How To Learn Photography Easily And Stick To It

Want to learn photography? There's a lot of stuff you can do to get started

Fellow geeks and nerds have probably heard and even seen the show ‘Westworld’. It’s a show that revolves around paying clients in the distant future who have money to satisfy all their needs. And in such a world, a theme park is opened where AI enabled ‘humanoids’ can be tortured, f**d, and even killed if the clients desire. It’s a world set back in the past, where even a photograph looks like an alien object.

“Looks like nothing to me” says one of the characters when his daughter shows him a photograph of a girl.

Photography is as much a skill as it is an art

But that one photograph had fans of the show in a tizzy. There are various theories on who that woman may be and how she fits into the show. One photograph, though. That’s all it took. Even though it’s a plain photograph of a candid moment, there are plenty of photographs that we remember for their moments in history. Think, the Napalm Girl or the tragic Syrian boy at the beach shore.

Iconic shots are hard to forget | Source: By Alberto Diaz Gutierrez (Alberto Korda) (Museo Che Guevara, Havana, Cuba) [Public domain], via Wikimedia Commons
So, how can anyone take a great picture? It takes a lot of practice and understanding of the terms involved along with practical usage of techniques. Though it might appear overwhelming at first, it can be achieved with a proper approach. So let’s get started.

It takes time and patience

Even though I’ve made it plainly clear, I’m going to reiterate the fact: Photography isn’t easy. It takes time to master it. Like any good art worth pursuing, there are many nuances to photography. It’s best to first know them fully, then practice them gradually and reap the rewards eventually.

Web tools makes things easier

DSLR functions can be quite complex and to get the right shot is not always easy. To understand how these varied functions work needs a little practice. If you’re not up for going out and taking dozens of photographs with different settings, then there are some web tools to help out.

Photoskop is one such web tool which will walk you through different photographs in varied lighting conditions. The only caveat is you’ll need to enable flash, a technology which has been outdated in favour of the more robust HTML5.

Photoskop is an easy to understand web tool to learn photography

But if you still use the site, you’ll quickly realise how changing the aperture, shutter speed and ISO settings changes the final image. The website’s helpful UI allows you to see how making changes to one function can lead to better exposure and level of details captured.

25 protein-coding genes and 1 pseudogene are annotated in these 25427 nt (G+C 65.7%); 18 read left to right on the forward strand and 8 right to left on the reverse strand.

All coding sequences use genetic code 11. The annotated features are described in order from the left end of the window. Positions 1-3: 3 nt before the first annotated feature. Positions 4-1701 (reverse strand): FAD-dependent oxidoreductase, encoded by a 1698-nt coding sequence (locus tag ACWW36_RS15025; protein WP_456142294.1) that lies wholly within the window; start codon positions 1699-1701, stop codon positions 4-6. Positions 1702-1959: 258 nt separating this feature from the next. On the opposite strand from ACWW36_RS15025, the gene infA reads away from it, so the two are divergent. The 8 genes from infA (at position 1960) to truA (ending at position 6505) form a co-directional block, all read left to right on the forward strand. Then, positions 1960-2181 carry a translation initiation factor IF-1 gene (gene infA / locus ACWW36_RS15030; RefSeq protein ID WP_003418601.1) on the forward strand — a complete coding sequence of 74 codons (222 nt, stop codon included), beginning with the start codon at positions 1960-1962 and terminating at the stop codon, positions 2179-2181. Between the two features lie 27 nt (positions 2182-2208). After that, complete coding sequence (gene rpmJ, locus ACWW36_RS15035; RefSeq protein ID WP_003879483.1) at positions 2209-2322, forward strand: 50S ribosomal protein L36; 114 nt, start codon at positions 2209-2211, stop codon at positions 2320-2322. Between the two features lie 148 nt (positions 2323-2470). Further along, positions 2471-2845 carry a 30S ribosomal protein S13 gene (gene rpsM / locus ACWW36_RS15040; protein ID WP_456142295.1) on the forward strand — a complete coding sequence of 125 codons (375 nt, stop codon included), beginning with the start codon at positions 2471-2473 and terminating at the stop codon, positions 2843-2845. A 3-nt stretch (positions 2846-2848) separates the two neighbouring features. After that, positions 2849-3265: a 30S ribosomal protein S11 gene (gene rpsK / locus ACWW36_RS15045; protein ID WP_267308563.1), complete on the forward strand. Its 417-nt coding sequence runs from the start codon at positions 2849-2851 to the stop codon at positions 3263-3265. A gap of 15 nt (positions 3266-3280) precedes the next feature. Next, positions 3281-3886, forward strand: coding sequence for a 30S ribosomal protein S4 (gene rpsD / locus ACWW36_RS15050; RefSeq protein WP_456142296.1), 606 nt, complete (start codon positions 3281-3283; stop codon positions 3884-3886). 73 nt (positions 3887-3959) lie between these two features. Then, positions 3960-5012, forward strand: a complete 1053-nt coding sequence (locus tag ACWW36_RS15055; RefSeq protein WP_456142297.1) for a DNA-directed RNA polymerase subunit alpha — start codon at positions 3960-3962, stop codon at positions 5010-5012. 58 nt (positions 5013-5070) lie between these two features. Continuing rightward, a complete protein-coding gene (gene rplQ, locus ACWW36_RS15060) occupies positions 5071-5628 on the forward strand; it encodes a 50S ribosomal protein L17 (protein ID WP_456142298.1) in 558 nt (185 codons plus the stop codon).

Get social by joining activities

Once you’ve got enough understanding of DSLR camera functions, it’s time to get social. The more you involve yourself in the newly acquired skill, the better you’ll get. Here are some ideas for it :-

1. Join a club/activity

There are plenty of online and offline photography clubs that you should join to get motivated. It will not only give you an additional way of socialising with other people but also helps in getting better at photography. A simple Google search will yield results or look for local Facebook Groups.

Learning and discussing photography in a group can be a rewarding experience

Another fun idea to try is completing online tasks. There are a few websites out there that will set out challenges on a regular basis. Also, follow websites like Petapixel, 500px, Flickr and r/photography on Reddit to stay abreast of photography trends. You should also find famous contemporary photographers and follow the ones you like on social media.

2. Don’t compare your work

Secondly, but more importantly, don’t start comparing your work to others. You might simply be doing things better but to your own critical mind, the progress might be too slow or just not good enough. Don’t show your work to anyone for at least 6 months. Even after that time, share it with fair minded and just individuals who want to bring out the best in you and not pull you down.

3. Keep at it

Lastly, don’t give up! Giving up a newly learned skill can be easy but only with persistence can you actually achieve the desired results. And if you still feel like giving up, remember the words by famous American photographer Alfred Stieglitz

In photography there is a reality so subtle that it becomes more real than reality.

Are you clicking yet?

If you know of easier ways of learning photography and sticking to it, then we’d love to know. Please drop us a comment with what you did to get clicking and together we can create better ideas.

Thinker. Tinkerer. Writer. Editor. Many hats, one heart. Several roles, one goal. You get the picture. Right?


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